London program lifts people out of poverty, builds confidence

A program to help end poverty in London has successfully helped 72 people make the transition since it began four years ago. It's called Bridges out of Poverty - Circles.

Bridges out of Poverty - Circles helps those on Ontario Works transition out of poverty

Jessica Justrabo, Coordinator, Bridges out of Poverty-Circles (left) and Kristina McKim, Bridges out of Poverty-Circles participant (right). City of London supports a program aimed at lifting people out of poverty. It also saves the city money on social assistance payments, according to coordinators.

A program to help end poverty in London has successfully helped 72 people make the transition since it began four years ago. It's called Bridges out of Poverty - Circles. 

"We support individuals who are currently on Ontario Works," said the program coordinator,Jessica Justrabo on CBC London Morning. "We look at where people have been, look at what they like to do and what their skill sets are and we develop a plan with them."

That plan includes meeting four times a week and being partnered with a mentor. Together, those involved in the program create a sense of community, said Justrabo.

"Not only do we try to network them to other individuals who have experience in different sectors, we try to also create that community of support that reinforces that they belong in our community," she said. "That's a huge thing that many people feel disconnected to their community. They don't feel like they have a voice."

Building confidence and connection

That's how Kristina McKim feels. McKim is a participant in the program. She describes herself as a shy person by nature but since she got involved with Bridges she said people have noticed a difference in her.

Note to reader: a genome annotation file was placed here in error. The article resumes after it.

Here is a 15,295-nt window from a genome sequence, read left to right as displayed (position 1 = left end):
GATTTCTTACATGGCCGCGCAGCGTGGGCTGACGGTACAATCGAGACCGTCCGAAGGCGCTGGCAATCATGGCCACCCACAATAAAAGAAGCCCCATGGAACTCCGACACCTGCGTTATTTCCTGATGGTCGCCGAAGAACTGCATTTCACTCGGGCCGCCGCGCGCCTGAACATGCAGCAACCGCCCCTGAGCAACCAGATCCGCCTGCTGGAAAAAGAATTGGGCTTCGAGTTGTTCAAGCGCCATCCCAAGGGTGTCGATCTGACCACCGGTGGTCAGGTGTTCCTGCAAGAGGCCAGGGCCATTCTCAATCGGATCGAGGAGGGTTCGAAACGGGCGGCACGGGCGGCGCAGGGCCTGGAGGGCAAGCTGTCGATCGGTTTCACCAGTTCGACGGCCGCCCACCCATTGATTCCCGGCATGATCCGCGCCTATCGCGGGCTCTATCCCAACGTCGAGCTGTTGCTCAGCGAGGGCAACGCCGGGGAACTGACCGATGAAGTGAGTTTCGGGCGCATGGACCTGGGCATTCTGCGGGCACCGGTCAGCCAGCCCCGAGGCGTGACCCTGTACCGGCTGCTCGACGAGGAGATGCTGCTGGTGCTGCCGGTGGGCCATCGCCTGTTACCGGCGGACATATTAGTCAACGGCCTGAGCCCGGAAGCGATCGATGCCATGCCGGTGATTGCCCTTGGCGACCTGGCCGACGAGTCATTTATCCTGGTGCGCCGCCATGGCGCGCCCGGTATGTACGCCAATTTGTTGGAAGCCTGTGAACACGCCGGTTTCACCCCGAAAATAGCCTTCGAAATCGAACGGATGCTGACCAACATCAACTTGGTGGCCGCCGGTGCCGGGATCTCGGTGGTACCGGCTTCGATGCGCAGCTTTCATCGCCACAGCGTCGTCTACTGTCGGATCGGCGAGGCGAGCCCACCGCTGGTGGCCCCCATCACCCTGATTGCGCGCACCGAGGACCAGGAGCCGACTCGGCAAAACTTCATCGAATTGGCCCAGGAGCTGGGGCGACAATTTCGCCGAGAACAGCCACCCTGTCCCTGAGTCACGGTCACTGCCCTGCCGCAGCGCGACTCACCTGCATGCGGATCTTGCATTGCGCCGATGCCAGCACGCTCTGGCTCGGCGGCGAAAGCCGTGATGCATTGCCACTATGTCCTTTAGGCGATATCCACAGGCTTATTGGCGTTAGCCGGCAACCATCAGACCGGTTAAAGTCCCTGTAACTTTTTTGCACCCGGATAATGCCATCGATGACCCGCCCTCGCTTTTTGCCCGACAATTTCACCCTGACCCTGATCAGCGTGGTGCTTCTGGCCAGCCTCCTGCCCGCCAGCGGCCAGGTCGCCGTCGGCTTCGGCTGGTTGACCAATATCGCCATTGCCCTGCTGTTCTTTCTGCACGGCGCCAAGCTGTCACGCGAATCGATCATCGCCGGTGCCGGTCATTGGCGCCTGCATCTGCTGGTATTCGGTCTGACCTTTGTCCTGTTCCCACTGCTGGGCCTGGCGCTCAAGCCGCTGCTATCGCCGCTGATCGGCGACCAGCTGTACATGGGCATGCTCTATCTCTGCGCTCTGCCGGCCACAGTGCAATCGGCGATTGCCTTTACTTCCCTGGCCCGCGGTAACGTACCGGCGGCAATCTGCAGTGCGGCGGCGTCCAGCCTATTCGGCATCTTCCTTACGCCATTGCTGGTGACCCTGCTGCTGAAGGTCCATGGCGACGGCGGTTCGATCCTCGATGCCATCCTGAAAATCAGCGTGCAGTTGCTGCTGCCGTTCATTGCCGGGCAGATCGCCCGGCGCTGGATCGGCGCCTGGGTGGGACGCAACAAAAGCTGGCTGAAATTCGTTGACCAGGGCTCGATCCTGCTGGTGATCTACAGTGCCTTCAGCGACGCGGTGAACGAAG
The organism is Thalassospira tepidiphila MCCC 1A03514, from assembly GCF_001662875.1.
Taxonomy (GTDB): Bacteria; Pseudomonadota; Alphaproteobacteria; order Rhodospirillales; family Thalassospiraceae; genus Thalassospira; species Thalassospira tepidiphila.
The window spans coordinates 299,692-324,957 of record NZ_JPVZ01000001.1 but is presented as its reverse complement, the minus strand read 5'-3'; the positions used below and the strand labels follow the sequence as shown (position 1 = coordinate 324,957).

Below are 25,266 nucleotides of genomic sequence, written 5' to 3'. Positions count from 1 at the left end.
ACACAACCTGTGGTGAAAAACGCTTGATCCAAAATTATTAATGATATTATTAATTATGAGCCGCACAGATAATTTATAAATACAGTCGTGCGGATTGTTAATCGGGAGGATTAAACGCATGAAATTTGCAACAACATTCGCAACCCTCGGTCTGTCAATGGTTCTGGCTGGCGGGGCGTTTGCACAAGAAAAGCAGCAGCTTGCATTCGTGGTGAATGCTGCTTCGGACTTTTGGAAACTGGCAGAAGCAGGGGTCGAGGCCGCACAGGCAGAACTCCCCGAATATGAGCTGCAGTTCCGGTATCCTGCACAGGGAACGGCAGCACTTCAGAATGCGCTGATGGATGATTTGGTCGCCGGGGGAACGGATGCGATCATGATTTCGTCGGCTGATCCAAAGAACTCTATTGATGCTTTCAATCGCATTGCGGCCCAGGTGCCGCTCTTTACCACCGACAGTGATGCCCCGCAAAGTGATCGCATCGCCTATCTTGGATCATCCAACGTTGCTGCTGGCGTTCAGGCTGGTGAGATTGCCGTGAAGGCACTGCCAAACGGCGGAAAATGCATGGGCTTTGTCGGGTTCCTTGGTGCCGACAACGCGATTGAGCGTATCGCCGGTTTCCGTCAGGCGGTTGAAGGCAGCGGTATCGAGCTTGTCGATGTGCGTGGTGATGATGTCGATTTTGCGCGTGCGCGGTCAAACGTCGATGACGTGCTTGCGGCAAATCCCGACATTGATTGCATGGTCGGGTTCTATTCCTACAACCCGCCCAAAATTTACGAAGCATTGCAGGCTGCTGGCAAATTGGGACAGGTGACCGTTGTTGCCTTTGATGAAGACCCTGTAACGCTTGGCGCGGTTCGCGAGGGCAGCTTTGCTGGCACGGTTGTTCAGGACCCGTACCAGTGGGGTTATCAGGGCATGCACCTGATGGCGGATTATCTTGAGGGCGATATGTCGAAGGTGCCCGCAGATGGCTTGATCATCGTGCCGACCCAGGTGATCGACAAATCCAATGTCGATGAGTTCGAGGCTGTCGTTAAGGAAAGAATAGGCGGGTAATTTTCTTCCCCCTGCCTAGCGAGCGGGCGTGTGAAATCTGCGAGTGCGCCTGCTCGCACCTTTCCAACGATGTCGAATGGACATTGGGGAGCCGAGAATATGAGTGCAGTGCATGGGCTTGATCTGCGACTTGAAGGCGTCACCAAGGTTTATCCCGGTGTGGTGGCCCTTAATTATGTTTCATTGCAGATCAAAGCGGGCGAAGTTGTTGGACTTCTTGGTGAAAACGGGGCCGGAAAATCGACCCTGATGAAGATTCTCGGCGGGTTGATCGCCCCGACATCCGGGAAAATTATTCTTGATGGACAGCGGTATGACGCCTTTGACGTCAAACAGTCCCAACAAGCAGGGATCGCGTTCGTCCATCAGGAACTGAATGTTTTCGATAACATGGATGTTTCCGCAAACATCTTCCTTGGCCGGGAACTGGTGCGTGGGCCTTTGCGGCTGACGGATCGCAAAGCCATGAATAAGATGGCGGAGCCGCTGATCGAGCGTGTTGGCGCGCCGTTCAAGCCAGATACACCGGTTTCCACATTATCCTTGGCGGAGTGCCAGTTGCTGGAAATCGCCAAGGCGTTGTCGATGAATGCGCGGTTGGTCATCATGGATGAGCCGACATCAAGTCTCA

"A lot of people have mentioned that to me and how my confidence has grown," said McKim. "It's taken me awhile to actually see that on my own."

McKim returned to college to become a recreational leader. The single mother earned a bursary and is now a proud graduate. 

"I have grown my social supports," she said. "Before I thought I didn't need anybody, I could do everything on my own. But with going to college I've realized that I actually do need people and the more people you have around you the bigger your support is and the more opportunities are open to you."

The program is on track to save the city almost $500,000 by next year. But, the need is great, said Justrabo. With the Ford government on the verge of releasing its funding for social services Justabo wants provincial politicians to remember work is just one piece of the puzzle. 

"In order to continue to work, especially for sole support parents or individuals who struggle with mental health or addictions, people need people," she said. "Our cities, our province need to reinforce that connection and I think that connection will sustain that belonging in the city of London."

If McKim could meet with Premier Doug Ford face-to-face she'd tell him that affordable housing needs to be a priority. 

"Even when I'm working I still find it hard. I don't know how it can happen but something that would make it easier to afford child care and everything like that," she said. "Just being able to balance it all."

A full report was presented to London's Community and Protective Services Committee on Tuesday. There's a quote from another participant in the report that Justrabo said she loves:

"It has given me connection and education but has also allowed me to step into my own power and know that I can create whatever life I want for me and my children." 

Listen to the interview on CBC London Morning.